No. 331: " 'Twixt 12 and 20"

No. 331: " 'Twixt 12 and 20"

No. 331: " 'Twixt 12 and 20"

Testing your knowledge of what happened this week
Nov. 3 1999 3:30 AM

No. 331: " 'Twixt 12 and 20"

The United States, Iran, Nigeria, Pakistan, and Saudi Arabia share an idea about teen-agers held by no other nations. What idea?

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Send your answer by noon ET Thursday to newsquiz@slate.com.

Note: Because of demands from a meddlesome attorney general, we were obliged to spend Thursday retrofitting Slate's coal furnaces to burn pandas. News Quiz will resume in a special pollution-free Friday edition.

Monday's Question (No. 330)--"One Down, 94 To Go":

On Sunday in Berlin, Lutheran and Roman Catholic officials signed a joint declaration, resolving a conflict that began exactly 482 years ago. It turns out that, on this point, both churches believe the same thing. What?

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"Sunday morning is still the perfect time for church because there's nothing good to watch on television."--Merrill Markoe

"Jews, and more specifically David Geffen and Alicia Silverstone, are the devil's henchmen."--Jon Hotchkiss

"That whole thing about it being easier for a camel to pass through the eye of a needle than for a rich man to get into heaven? The rich guy could buy his own giant needle."--Tom Reynolds

"Harry Potter Meets Charles Darwin should be banned from public schools."--David Shulman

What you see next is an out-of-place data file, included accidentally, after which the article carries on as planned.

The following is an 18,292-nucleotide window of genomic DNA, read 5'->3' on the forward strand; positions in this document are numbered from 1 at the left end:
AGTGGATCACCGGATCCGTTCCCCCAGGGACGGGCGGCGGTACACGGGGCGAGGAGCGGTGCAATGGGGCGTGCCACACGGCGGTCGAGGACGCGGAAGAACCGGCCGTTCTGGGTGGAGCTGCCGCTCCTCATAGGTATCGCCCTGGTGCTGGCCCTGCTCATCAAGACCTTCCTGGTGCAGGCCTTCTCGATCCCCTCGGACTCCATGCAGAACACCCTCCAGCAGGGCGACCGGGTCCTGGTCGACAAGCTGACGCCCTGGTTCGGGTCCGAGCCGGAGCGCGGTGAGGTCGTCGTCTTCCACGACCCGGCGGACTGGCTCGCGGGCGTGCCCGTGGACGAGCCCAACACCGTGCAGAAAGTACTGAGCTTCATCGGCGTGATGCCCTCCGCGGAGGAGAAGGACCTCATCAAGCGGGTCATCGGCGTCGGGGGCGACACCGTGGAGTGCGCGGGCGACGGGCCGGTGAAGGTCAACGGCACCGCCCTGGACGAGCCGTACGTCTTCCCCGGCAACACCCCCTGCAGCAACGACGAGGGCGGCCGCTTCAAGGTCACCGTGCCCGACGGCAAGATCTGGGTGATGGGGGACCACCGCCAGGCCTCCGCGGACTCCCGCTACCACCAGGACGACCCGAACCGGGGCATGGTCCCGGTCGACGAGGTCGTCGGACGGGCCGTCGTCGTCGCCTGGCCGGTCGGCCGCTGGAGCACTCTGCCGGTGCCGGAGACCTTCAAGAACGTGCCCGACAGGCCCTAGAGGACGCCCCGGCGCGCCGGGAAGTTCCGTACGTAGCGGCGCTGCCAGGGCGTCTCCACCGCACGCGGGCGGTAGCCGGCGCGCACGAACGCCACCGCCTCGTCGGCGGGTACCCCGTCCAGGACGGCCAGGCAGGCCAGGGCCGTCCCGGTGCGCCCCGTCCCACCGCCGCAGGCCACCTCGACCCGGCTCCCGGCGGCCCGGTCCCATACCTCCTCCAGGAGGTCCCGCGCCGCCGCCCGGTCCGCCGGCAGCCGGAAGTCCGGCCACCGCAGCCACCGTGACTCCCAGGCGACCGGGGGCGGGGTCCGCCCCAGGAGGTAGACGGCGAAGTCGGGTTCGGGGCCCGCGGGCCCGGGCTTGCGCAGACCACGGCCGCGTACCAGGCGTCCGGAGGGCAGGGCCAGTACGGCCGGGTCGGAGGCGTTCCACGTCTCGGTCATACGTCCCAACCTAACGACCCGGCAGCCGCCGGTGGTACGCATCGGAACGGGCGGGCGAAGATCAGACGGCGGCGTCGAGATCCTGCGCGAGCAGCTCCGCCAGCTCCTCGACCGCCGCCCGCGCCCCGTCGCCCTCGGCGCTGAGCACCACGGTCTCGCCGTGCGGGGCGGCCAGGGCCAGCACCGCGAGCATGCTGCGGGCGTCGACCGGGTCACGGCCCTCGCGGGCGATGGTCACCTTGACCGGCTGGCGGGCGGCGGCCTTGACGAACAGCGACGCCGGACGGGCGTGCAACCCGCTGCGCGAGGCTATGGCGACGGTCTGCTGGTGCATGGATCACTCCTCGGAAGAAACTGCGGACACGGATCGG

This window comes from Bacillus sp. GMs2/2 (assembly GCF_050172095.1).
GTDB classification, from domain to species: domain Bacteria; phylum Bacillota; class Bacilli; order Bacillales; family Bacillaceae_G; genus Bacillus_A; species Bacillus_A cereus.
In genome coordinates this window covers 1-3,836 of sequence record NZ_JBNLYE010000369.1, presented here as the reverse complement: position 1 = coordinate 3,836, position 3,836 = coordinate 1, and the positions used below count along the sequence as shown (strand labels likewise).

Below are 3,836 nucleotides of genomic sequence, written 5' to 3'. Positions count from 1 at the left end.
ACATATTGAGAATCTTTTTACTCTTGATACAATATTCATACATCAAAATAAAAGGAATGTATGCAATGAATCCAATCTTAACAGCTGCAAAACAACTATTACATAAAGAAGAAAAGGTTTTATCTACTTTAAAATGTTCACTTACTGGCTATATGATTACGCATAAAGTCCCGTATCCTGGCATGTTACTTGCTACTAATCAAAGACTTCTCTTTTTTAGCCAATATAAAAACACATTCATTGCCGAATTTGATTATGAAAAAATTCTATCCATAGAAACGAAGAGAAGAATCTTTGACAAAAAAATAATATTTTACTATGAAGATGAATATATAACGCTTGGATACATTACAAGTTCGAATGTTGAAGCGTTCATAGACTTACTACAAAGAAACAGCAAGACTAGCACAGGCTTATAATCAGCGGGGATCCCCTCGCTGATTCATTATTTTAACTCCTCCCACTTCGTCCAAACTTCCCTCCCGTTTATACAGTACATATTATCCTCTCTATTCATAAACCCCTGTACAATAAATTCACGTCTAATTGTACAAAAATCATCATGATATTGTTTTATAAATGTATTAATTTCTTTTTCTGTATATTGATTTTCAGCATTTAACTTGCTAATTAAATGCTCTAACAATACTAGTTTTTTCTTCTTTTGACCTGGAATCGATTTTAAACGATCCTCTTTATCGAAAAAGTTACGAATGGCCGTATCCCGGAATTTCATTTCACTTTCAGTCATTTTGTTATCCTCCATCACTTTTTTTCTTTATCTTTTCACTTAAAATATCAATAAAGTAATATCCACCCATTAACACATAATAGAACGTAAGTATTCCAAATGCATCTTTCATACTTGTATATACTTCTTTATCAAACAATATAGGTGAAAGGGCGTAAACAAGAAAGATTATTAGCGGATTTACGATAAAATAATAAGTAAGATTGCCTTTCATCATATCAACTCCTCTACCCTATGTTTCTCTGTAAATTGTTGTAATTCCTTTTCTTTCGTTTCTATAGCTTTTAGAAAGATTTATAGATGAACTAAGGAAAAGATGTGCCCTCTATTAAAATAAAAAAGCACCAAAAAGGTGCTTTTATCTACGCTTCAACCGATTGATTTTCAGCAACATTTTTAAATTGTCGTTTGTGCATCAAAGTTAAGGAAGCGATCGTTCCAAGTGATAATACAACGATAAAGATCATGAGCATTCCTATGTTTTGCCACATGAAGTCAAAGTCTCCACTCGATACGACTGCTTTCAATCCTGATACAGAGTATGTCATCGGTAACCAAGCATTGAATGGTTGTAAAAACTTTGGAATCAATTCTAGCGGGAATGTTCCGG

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"The Episcopalians are all going to hell."--Francis Heaney

Click for more answers.

Randy's Wrap-Up

It is so delightfully dark ages to see this kind of mumbo jumbo reported right next to the real news. But of course we live in a country where religious belief is not merely tolerated, it is required of anyone seeking high office. Where do they get this stuff? They learn it in school; that's what social scientists Ray Eve and Dana Dunn say. In a national survey of high-school life-science teachers (reported in the terrific book How To Think About Weird Things), they found:

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  • 43 percent thought the story of Noah's Ark was definitely or probably true
  • 20 percent believed in communication with the dead
  • 19 percent felt dinosaurs and humans lived at the same time
  • 22 percent believed in ghosts

Should you wish a more passionate embrace of the irrational, the December 1996 issue of George reported that 77 percent of all Americans believe in a literal hell, 60 percent believe the world was created in six days, and 78 percent believe in angels. It's amazing our rockets get off the ground. Well, maybe not so amazing: We've got Della Reese holding them aloft.

Good Deeds Are for Suckers Answer

Both churches agreed on the doctrine of justification, declaring that salvation could be achieved by faith alone; no good works required. This assertion, one of the 95 theses Martin Luther posted on the door of the Wittenberg Cathedral on Oct. 31, 1517, contrary to church teachings of that time, helped kick off the Reformation.

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No consensus has been reached concerning the buying and selling of indulgences online at eBay.

Touting Scouting Extra

It's not all gay-bashing and religious mania; today's scouting encourages kids to learn many useful skills through its system of merit badges. Which of the following are actual Boy Scout merit badges?

1. Agribusiness

2. American Business

3. Atomic Energy

4. Consumer Buying

5. Entrepreneurship

6. Family Life

7. Fingerprinting

8. Genealogy

9. Golf

10 Personal Management

11. Salesmanship

Answers

All are actual merit badges that can be earned by any member of Troop Willie Loman, should such a troop actually exist. Note: Safety and Sports have been dropped from the list of merit badges required to become an Eagle Scout. They have been replaced by Free Marketeering and Learjet Leasing, but only in my feverish khaki-clad imagination.

Common Denominator

Christians: bad for the Jews.